MANILA -- A congressional hearing on various bills and resolutions following the death of showbiz icon Eddie Garcia became emotional as stakeholders shed tears while recalling the challenges of working in show business.
Former child star Ice Seguerra tearfully recalled how workers, especially extras, are abused and do not have an outlet for their complaints.
"Sa init ng araw nasa ilalim lang ho kami ng payong, nakaupo, walang maayos na lugar. Medyo nag-level up para sa mga artista but unfortunately for the extras, it's like this. Until now they come to the set earlier than all of us but you see them sitting in cardboard boxes. Wala man lang upuan, walang merienda minsan," Seguerra said.
"It’s hard because they're there, because they are very passionate about what they do. They love what they do. We love what we do and that's why there’s a tendency for us to be abused because we love what we do and hindi kami nagrereklamo about it but mahal na mahal namin.”
Seguerra, who started in showbiz as a contestant in a popular noontime show, said he is thankful that showbiz workers are now being recognized and given protections.
"I'm just very happy on its 100th year finally we're seeing some hope. Finally we are recognized as workers, as an industry... Unfortunately, actors can't really say much. They're bound by contract by these big networks and they can't say anything because there's a gag order," he said.
"Paano kami magsasalita? 'Pag nagsalita kami, mawawalan kami ng trabaho. Ang hirap rin for us."
Actor Bembol Roco, who starred in the Filipino classic like "Maynila: Sa Mga Kuko ng Liwanag," said many Filipino directors had tried and failed to shed light on the challenges faced by showbiz workers such as lack of standing working hours.
"Binibigyan niyo ng importansya ngayon 'yung aming kalagayan. Noon pa man early '80s sila Lino Brocka, sila Behn Cervantes, have been trying to make this happen. Pero hindi nakakuha ng sapat na suporta. Hanggang ngayon eh ganun pa rin ang sitwasyon," he said.
"Hindi naman kami humihingi nang hindi sapat sa amin. Fairness lang. Medyo naabuso kaming lahat sa pamamahala ng networks, ng producers na ganun ang sistema na walang working hours.”
"It's crazy to think na meron palang ganung trabaho walang limit sa oras.”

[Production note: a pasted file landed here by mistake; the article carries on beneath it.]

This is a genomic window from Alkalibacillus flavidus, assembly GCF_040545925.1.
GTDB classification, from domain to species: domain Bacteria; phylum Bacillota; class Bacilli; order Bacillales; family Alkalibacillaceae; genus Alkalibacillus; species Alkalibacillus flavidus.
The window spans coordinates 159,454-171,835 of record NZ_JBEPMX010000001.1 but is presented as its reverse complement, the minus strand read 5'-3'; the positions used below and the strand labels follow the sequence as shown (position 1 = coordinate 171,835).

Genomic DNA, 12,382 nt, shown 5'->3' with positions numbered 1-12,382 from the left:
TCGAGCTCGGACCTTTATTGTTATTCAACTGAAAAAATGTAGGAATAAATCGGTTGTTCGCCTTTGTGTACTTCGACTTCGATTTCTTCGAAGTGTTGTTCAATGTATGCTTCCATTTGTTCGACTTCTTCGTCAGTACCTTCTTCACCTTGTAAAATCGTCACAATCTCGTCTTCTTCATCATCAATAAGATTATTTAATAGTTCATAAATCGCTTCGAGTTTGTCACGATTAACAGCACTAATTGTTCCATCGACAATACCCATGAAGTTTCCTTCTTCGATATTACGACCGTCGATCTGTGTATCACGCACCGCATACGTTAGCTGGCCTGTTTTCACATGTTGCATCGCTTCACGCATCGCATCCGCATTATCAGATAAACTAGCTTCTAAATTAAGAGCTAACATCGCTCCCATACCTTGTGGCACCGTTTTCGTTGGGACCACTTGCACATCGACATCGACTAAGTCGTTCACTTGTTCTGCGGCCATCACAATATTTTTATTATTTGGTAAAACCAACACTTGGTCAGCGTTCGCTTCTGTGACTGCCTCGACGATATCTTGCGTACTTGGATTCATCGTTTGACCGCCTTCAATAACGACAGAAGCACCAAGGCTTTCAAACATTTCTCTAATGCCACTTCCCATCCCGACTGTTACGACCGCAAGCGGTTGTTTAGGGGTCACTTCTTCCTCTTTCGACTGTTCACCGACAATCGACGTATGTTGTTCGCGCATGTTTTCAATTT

Seguerra noted that in the past, paramedics were not deployed during shoots and live events until the 2006 PhilSports stampede that killed 73 people.
"Before, wala talagang standby na paramedic. Nangyari lang na nagkaroon na because nangyari 'yung Wowowee stampede," he said.
"Marami babagsak, marami nagkakasakit.”
The House investigation was spurred by the death of veteran actor Eddie Garcia who suffered a neck fracture which he sustained while shooting a scene.
Redgie Magno, GMA Network vice president for drama production, said they do not always have ambulance on standby.
"In our tapings before, we usually have ambulance on the scene but in the last meeting I also mentioned that it depends on what we will be taping for that day. ...It is also a requirement from DOLE that members of production undergo training for first aid which we complied with. We had our members of the staff attend trainings conducted by DOLE. You may even ask actors from the series that we have produced we have ambulance on the set," he said.
"If there is no ambulance, we have medic and we have first aiders. But then again as I have explained, it's not all the taping days that we have an ambulance but we have medics and first aiders on the scene."
ACT CIS Rep. Nina Taduran, herself a former broadcaster, was also emotional. "I can say I empathize and sympathize with them. The industry is the most exploited workers in the country. Pareho lang kami halos 24/7. Halos hindi natutulog ang ating media workers. Kung makakapagsalita lang ang mga cameraman natin dito, mga reporters, this is a very glamorous profession kasi nag-o-oncam kami.”
“Behind that alam natin wala sila social benefits, wala sila overtime pay, wala sila insurance no hazard pay. Paano na kung may ganitong aksidente?” she said.
“Naranasan ko rin noon 'yung 3 months contract, contractual, 'yung ating mga kasamahan sa industriya. Nafi-feel ko rin ano nafi-feel nila. That’s why very emotional ako. Marami na kongresista nag-attempt maipasa ang bill na ito, up to now wala pa rin.”
Labor Committee chair Eric Pineda acknowledged how emotional the proceedings have become. “Malapit na rin ako naiyak. Very touching. Hindi po ito acting, totoo po ito,” he said.
The committee is deliberating on the following measures:
HB 81 – Prescribing a mandatory occupational safety, health, and emergency response program for all artists in the film, television, and theater industries of the Philippines (Rep. Ronnie Ong)
HBs 181 & 4875 – Creating an Occupational Safety and Health Standards Act (OSHA) for the film, television, and theater industry of the Philippines (Deputy Speaker Michael Romero Ph.D. and Rep. Rufus Rodriguez)
HBs 1019 & 5596 – Regulating the work schedule and other terms of engagement governing cinema, radio, television, theater, and other media personnel who are covered by a service or talent contract and providing penalties for violations thereof (Reps. Precious Hipolito Castelo and John Marvin ‘Yul Servo’ Nieto)
HB 1766 – Providing for proper working conditions in the movie and television industry (Deputy Speaker Luis Raymund ‘LRay’ Villafuerte Jr.)
HB 2476 – Providing enhanced protection, security and benefits for media workers (Rep. Rowena Niña Taduran)
HR 195 – Inquiry into the occupational health and safety of the workers of the entertainment industry in light of the death of veteran actor Eddie Garcia (Deputy Speaker Luis Raymund ‘LRay’ Villafuerte Jr.)